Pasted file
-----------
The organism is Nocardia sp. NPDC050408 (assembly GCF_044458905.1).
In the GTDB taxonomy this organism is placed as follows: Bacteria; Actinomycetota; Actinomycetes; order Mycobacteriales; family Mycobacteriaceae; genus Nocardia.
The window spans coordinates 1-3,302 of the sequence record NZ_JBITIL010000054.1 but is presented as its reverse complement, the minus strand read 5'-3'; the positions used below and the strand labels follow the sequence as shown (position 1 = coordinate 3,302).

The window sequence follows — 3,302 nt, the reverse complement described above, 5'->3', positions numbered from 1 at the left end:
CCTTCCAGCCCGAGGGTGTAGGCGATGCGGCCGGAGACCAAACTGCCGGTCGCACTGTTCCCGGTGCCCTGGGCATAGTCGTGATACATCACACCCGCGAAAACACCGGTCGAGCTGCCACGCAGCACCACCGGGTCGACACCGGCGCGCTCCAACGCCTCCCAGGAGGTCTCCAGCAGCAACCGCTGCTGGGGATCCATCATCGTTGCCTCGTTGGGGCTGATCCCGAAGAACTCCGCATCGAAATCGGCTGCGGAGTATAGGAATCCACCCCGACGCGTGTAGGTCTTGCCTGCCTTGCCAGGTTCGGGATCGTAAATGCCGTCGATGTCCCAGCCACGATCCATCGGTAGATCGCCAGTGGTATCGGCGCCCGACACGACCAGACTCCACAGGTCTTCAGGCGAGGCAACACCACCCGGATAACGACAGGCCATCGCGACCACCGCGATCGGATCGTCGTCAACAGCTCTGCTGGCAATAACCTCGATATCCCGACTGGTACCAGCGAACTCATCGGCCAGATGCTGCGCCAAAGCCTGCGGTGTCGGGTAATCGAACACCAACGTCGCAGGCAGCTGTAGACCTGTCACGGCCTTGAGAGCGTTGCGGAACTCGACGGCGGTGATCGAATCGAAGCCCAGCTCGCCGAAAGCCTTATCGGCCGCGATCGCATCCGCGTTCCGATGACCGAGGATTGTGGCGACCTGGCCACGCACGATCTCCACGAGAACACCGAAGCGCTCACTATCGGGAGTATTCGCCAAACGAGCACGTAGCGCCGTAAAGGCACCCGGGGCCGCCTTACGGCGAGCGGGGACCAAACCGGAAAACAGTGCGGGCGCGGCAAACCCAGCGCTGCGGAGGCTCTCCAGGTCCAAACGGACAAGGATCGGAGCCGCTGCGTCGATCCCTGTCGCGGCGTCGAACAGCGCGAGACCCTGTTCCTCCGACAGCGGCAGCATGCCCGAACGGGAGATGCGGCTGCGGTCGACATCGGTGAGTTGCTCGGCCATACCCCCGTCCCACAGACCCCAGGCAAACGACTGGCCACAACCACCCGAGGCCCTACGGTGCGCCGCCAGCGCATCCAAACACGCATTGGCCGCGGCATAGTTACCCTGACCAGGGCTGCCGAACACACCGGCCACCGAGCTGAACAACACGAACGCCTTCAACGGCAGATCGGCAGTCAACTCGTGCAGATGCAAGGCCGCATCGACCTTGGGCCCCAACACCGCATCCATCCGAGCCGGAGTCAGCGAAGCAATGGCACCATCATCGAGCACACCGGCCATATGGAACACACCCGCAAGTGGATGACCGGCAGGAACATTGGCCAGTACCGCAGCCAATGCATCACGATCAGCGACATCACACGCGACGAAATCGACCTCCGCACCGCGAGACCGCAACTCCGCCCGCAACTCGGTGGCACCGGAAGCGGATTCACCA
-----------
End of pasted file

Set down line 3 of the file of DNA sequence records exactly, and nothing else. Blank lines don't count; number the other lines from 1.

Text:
The window spans coordinates 1-3,302 of the sequence record NZ_JBITIL010000054.1 but is presented as its reverse complement, the minus strand read 5'-3'; the positions used below and the strand labels follow the sequence as shown (position 1 = coordinate 3,302).